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Independent view

During the 16 years I have been in this industry, we have seen, in my opinion, a steady decline in service standards. It is a concern that we may now have come to accept such abysmal standards as the norm or have we?

There used to be at onetime regional branches with local inspectors visiting regularly, drumming up business, updating you with recent launches, ideas on how best to market new business with existing clients and problem solving.

Now the buck is passed to call centres, where the initial query or request is passed to a team that you can never speak to. Fingers are crossed. Unfortunately, experience tells me that very rarely is anything dealt with efficiently.

There does not any longer seem to be the same manner that staff are happy to take your call, to assist, to demonstrate efficiency, show willingness and appreciate concerns or urgency or even to see new business as something to accept happily rather than as “hassle”. Oh, happy days.

We now face 101 options over the telephone directing us to the “right” department depending on type of policy or query. How frustrating is it when, having entered several options, you then speak to a person only to be told you have come through to the wrong department? Then when you do get to the right department, you are told that the turnaround time is XX working days to produce a simple illustration when in the old days, (now I sound like some old wise man) next-day delivery would not be unreasonable or indeed personal delivery from the local inspector as this also gave way to discussing business opportunities.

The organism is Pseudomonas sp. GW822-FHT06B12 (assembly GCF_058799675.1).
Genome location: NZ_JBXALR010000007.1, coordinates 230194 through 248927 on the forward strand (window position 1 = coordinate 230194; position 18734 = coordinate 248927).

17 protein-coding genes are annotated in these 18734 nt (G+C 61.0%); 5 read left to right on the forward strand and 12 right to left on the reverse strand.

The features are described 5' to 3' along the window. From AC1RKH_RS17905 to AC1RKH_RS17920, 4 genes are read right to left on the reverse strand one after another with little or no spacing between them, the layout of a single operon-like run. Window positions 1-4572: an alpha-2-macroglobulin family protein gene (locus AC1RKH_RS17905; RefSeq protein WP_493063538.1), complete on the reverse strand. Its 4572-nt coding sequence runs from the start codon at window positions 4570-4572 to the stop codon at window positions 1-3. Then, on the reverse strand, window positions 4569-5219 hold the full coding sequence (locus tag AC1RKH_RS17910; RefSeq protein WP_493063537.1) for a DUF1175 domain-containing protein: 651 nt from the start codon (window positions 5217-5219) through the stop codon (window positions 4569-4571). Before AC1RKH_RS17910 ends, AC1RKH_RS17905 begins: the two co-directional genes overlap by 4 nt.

The problem that we have here is that, as we have seen life offices diminish in numbers through takeover and buyout, I feel that we have without an ounce of doubt lost quality of service. At the same time, we have seen commission being squeezed which has contributed to the increase in fee-charging IFAs.

Should the client pay for our time (carefully recorded) spent on provider incompetence, errors, delays and unnecessary and repetitive chasing? Should we as the IFA bear these costs? Of course not. The provider should be invoiced and this is exactly what we do and I would encourage all IFAs to adopt this practice which may lead to improved service standards in this increasingly feepaying industry of ours.

It has made a pleasant change recently to note that a particular life office is now raising the stakes in terms of service standards.

It uses a comparatively “old” piece of technology to speed up a process that with a 14-day quote period has a requirement for efficiency and speed. No forms need be returned, no policy documents or lost policy declarations.

The information is simply provided over the telephone and the call is recorded acting as the contract.

However, it should be borne in mind that the life office does reserve the right to request at any time sight of birth and marriage certificates for age admittance and name verification.

In one particular case of ours, the annuity was set up immediately after the call and the tax-free cash arrived in the client&#39s hands after just two working days. Now that is what you call service.

Of course, many life offices now have extranet sites allowing, via passwords, access to client policies to obtain information and even process new business online, which again can speed things up aiding efficiency.

For as long as I can remember, we have been promised that technology would make life easier and business more efficient. Let us hope that this is the case and that a return is made, albeit in a different way, to the service standards that once upon a time we were used to.

Turnround times of 45 working days for simple illustrations are not acceptable to us or our clients and I applaud those companies which seek to raise the standards again.

Gavin Churchill is consultant at Warwick Butchart Associates

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